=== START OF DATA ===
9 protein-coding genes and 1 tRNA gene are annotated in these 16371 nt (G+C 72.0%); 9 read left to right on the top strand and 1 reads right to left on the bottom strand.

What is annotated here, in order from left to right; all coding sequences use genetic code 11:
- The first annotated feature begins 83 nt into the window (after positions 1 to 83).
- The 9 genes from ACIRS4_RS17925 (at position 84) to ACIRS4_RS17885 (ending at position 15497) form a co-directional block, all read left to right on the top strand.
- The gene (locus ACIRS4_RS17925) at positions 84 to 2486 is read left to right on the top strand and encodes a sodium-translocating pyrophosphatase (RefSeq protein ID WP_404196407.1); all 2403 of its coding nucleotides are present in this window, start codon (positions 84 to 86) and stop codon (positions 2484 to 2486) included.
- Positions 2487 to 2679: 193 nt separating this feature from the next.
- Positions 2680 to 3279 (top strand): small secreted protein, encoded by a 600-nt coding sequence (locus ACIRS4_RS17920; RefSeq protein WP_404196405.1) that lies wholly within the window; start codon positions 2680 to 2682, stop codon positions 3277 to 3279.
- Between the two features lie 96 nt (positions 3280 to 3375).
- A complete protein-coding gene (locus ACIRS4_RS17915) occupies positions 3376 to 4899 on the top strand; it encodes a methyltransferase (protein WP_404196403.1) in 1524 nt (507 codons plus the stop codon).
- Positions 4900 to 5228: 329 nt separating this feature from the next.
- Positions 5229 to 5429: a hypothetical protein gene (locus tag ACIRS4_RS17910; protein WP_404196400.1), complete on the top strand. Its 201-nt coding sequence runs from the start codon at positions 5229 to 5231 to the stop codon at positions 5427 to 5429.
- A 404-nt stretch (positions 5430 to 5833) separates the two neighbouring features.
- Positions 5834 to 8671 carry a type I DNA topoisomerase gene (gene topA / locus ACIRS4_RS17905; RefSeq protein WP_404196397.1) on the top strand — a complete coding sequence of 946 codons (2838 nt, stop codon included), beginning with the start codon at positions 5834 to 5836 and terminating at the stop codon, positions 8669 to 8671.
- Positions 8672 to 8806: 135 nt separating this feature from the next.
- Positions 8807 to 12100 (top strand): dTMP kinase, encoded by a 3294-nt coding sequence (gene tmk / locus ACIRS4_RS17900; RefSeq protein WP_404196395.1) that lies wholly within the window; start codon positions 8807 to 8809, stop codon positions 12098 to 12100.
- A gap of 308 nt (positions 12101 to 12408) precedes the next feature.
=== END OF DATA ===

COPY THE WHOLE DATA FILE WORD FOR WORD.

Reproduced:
9 protein-coding genes and 1 tRNA gene are annotated in these 16371 nt (G+C 72.0%); 9 read left to right on the top strand and 1 reads right to left on the bottom strand.

What is annotated here, in order from left to right; all coding sequences use genetic code 11:
- The first annotated feature begins 83 nt into the window (after positions 1 to 83).
- The 9 genes from ACIRS4_RS17925 (at position 84) to ACIRS4_RS17885 (ending at position 15497) form a co-directional block, all read left to right on the top strand.
- The gene (locus ACIRS4_RS17925) at positions 84 to 2486 is read left to right on the top strand and encodes a sodium-translocating pyrophosphatase (RefSeq protein ID WP_404196407.1); all 2403 of its coding nucleotides are present in this window, start codon (positions 84 to 86) and stop codon (positions 2484 to 2486) included.
- Positions 2487 to 2679: 193 nt separating this feature from the next.
- Positions 2680 to 3279 (top strand): small secreted protein, encoded by a 600-nt coding sequence (locus ACIRS4_RS17920; RefSeq protein WP_404196405.1) that lies wholly within the window; start codon positions 2680 to 2682, stop codon positions 3277 to 3279.
- Between the two features lie 96 nt (positions 3280 to 3375).
- A complete protein-coding gene (locus ACIRS4_RS17915) occupies positions 3376 to 4899 on the top strand; it encodes a methyltransferase (protein WP_404196403.1) in 1524 nt (507 codons plus the stop codon).
- Positions 4900 to 5228: 329 nt separating this feature from the next.
- Positions 5229 to 5429: a hypothetical protein gene (locus tag ACIRS4_RS17910; protein WP_404196400.1), complete on the top strand. Its 201-nt coding sequence runs from the start codon at positions 5229 to 5231 to the stop codon at positions 5427 to 5429.
- A 404-nt stretch (positions 5430 to 5833) separates the two neighbouring features.
- Positions 5834 to 8671 carry a type I DNA topoisomerase gene (gene topA / locus ACIRS4_RS17905; RefSeq protein WP_404196397.1) on the top strand — a complete coding sequence of 946 codons (2838 nt, stop codon included), beginning with the start codon at positions 5834 to 5836 and terminating at the stop codon, positions 8669 to 8671.
- Positions 8672 to 8806: 135 nt separating this feature from the next.
- Positions 8807 to 12100 (top strand): dTMP kinase, encoded by a 3294-nt coding sequence (gene tmk / locus ACIRS4_RS17900; RefSeq protein WP_404196395.1) that lies wholly within the window; start codon positions 8807 to 8809, stop codon positions 12098 to 12100.
- A gap of 308 nt (positions 12101 to 12408) precedes the next feature.